If this was such required functionality, why is it that MacOS X users have never seemed to need it?
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  5.    24 May 2015 #155
    Join Date : Nov 2013
    Idaho USA
    Posts : 4,826
    OS X, Win 10

    Quote Originally Posted by Mystere View Post
    Really? That's strange, since users of MacOS X have not had such a menu since.. well.. ever... and somehow they manage to get by with only a dock and an "Applications" folder they open up to launch new apps.

    Click image for larger version. 

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    Let's face it. It's just the fact that you are used to using a cascading menu that you find it "the best way". I guarantee that if you had hand/eye coordination problems, you wouldn't feel the same. If you had shaky hands and couldn't navigate the menus with a mouse easily, you wouldn't feel the same way. If you had poor eyesight, and couldn't read those tiny menu entries you wouldn't feel the same way.

    If this was such required functionality, why is it that MacOS X users have never seemed to need it?
    As my primary Computer is a Mac I couldn't agree more. "Who needs a Stinkin' Menu". . .
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  6.    25 May 2015 #156
    Join Date : Aug 2014
    Australia, Adelaide
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    W7 Ultimate SP1 (64 bit), LM 18.2 MATE (64 bit), W10 Home (64 bit)

    The OSX market share is even smaller than the W8 series.
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  7.    25 May 2015 #157
    Join Date : Oct 2014
    Posts : 1,555
    W7 32 bit, Linux Mint Xfce 18 64 bit

    That Mac os folder is technically a menu.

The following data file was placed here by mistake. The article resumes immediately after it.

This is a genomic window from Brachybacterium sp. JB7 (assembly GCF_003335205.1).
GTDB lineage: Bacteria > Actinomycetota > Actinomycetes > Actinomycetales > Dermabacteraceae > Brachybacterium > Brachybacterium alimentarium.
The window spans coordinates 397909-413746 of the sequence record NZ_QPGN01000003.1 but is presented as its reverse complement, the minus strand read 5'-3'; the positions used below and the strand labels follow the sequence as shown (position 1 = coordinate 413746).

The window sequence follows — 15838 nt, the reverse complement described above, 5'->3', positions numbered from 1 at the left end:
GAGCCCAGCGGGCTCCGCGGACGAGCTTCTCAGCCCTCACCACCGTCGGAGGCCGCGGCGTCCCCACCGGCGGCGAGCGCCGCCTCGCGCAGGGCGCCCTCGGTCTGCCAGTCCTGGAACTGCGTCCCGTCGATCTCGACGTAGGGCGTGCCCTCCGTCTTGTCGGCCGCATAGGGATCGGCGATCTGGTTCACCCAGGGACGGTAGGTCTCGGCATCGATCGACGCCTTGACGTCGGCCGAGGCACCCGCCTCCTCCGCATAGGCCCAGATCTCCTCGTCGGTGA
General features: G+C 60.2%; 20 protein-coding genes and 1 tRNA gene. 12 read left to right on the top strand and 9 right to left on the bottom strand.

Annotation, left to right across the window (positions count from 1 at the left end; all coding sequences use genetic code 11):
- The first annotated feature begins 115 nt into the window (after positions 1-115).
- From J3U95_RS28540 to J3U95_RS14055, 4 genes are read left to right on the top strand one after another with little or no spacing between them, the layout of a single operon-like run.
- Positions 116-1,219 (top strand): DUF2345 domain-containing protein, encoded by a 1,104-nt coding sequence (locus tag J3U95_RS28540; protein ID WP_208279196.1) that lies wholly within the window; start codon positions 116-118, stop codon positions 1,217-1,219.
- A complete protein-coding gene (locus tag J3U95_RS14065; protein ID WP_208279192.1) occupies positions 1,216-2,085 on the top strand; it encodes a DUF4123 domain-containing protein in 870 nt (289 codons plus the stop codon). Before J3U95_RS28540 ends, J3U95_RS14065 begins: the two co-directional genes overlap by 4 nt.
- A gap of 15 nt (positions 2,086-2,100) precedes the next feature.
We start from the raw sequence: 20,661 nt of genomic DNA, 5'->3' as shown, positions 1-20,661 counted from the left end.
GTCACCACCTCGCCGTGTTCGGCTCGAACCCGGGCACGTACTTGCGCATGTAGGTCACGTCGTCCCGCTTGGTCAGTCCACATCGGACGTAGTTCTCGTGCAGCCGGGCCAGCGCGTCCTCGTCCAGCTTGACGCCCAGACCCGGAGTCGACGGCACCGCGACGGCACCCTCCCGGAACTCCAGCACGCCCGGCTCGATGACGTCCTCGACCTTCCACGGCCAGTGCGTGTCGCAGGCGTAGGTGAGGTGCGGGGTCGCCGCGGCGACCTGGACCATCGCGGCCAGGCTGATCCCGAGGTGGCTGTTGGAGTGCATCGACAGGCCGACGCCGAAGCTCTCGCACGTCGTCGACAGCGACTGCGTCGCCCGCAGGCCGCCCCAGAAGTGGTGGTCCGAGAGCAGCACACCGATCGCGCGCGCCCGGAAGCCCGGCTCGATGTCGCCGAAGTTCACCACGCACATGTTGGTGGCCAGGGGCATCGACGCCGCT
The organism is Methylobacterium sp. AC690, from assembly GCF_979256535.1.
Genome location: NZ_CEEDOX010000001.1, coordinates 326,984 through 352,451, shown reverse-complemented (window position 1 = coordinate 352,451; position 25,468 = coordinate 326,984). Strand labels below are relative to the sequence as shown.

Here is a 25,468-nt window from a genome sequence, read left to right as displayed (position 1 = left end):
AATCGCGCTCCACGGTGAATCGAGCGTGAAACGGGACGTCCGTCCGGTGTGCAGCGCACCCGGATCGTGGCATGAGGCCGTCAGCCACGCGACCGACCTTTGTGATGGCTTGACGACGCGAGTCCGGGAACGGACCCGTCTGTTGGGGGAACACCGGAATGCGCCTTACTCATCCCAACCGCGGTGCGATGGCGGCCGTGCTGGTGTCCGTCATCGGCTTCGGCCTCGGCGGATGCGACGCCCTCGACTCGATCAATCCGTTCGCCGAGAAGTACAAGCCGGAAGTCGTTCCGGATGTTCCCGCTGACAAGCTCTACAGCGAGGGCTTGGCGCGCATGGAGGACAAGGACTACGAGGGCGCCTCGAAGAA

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  8.    25 May 2015 #158
    Join Date : Nov 2013
    Chicagoland
    Posts : 34,845
    Dual boot Windows 10 FCU Pro x 64 & current Insider 10 Pro

    One should learn how to use new tech to take advantage of new tech. I'm not speaking of just trying it out for a few minutes. More like using it for a week or more to really get the "feel" of it.

    I have 60 tiles on my WP8.1 Lumia six-inch 1520. It takes me one swipe to reach the bottom. One swipe to the left gets me All apps. Of course this is generally true with any smart phone. The touch-orientation-type Start screen On my 8.1 tower PC ironically makes keyboarding quicker than using the mouse or even using touch. Start screen > Page down key gets me to the next page instantly. Zero in with arrow keys > Enter key. End key gets me to the end instantly. Home key returns to the beginning instantly. Using the mouse on the Start screen simply roll the mouse to the right (if right-handed) for the screen to roll left. No need to press any buttons to grab the scroll bar.

    The Start menu in 10 is a bear to navigate with a keyboard, therefore a step backwards IMO. The Start menu in 7 was quicker to navigate even though I think it was slow. At least the W10 Start menu gives me the personal information I enjoy in 8.1 Start screen via the live tiles. The old W7 menu doesn't.

    The quickest machine on earth should give us the quickest personal information and the quickest way to navigate to get work done. IMO 8.1 is the quickest to date. Of course this is all a matter of personal opinion and choice. Everyone has there own. Until there are results of a scientific ergonomic study of any OS on any device we'll never know for certain what is the quickest. I've not seen one to date.
    Last edited by HippsieGypsie; 25 May 2015 at 07:41.
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  9.    25 May 2015 #159
    Join Date : Feb 2015
    Bamberg Germany
    Posts : 18,016
    Win10 Pro, Win10 Pro N, Win10 Home, Win10 Pro Insider Fast Ring, Windows 8.1 Pro, Ubuntu

    For all apps one can also use the pos 1 key and the end key to navigate fast on Win 8.1. Touch based stuff is much faster with keyboard using special keys.
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  10.    25 May 2015 #160
    Join Date : Nov 2013
    Idaho USA
    Posts : 4,826
    OS X, Win 10

    Quote Originally Posted by groze View Post
    That Mac os folder is technically a menu.
    Good try, albeit it is not, nor ever will be. . .it is a "Start Screen." Apple did away with the term "Start Menu."